Karl Schultheisz

Smart: Starting an Electronics Biz During a Chip Shortage

Published in Uncategorized.

At some point while designing an electronic product, one has to decide the hardware implementation. The number of options is a thing of awe. To gather relevant information and focus on one aspect at a time can get you past the paralysis. And make your requirements and constraints clear.

Should you face a shortage of semiconductors, you want to avoid committing to special chips. Aim for the least common denominator, seems right. I look at what’s in stock now and might be relieved to find things that could work, yet fear them scarce come production time. Companies nimble enough are redesigning their products to use whatever is available. Others hoard. Wisdom seems to be that nobody should expect the shortage to clear up before ’22.

By the way, I have a funny little book, People’s Republic of Walmart. I am sad it has no index, but it tells good stories to one-up capitalism. Walmart got sick of being whipsawed by a loose-knit supply chain. They stabilized it by assimilating it whole and enforcing transparency and coordination. The book tells this story to show that firms plan and cooperate inside. I tell it because bloips like this are avoidable, not just economic weather!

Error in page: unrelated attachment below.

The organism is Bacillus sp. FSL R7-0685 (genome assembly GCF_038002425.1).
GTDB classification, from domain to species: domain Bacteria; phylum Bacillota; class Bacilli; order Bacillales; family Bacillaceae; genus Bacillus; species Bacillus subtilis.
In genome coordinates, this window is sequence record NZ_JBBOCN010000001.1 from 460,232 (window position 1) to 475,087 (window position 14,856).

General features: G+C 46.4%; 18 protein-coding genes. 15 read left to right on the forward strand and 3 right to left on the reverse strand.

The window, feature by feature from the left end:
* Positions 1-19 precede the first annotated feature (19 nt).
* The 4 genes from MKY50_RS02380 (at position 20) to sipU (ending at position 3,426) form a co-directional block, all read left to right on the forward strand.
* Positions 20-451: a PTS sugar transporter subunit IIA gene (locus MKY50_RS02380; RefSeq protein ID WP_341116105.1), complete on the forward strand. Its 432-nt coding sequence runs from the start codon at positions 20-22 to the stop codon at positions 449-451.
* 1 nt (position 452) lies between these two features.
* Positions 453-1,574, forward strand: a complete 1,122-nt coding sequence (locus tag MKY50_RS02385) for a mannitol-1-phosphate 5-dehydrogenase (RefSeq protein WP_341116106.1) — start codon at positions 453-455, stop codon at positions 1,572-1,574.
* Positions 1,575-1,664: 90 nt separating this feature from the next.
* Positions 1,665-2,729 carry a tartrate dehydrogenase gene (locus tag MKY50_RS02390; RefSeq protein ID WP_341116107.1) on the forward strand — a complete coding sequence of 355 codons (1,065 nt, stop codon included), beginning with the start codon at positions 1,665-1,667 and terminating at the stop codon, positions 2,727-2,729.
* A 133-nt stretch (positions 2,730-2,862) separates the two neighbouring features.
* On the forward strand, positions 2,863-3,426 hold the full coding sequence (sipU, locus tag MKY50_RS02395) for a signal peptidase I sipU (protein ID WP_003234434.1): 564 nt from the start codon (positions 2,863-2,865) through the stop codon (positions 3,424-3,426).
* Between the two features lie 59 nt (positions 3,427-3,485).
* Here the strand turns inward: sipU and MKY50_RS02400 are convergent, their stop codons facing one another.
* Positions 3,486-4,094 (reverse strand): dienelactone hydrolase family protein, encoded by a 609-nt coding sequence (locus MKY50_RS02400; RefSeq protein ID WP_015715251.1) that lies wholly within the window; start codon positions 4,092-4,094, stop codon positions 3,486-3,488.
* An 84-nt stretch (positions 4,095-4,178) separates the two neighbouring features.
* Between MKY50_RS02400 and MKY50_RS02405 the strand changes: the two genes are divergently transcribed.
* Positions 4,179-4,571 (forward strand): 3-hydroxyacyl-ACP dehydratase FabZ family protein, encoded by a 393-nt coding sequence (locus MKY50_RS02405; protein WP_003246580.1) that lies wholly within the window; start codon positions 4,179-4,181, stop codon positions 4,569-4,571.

Glad I left the auto industry.

If I am to produce before October, I must weather the shortage. Of course, I don’t need millions of units, but for some parts you’re lucky to get 100.

My product’s requirements might be eased. External memory narrows the choice a lot. Can I make a sampler that uses only an SD card? Bastl did, granted, with a quarter of the audio bitrate. I’ll try it soon, guessing that a fast SPI peripheral helps.

The least common denominator is a resource fit for a company that wants to put value in the commons rather than suck it out. That’s Haxbli, the little LLC I founded last month.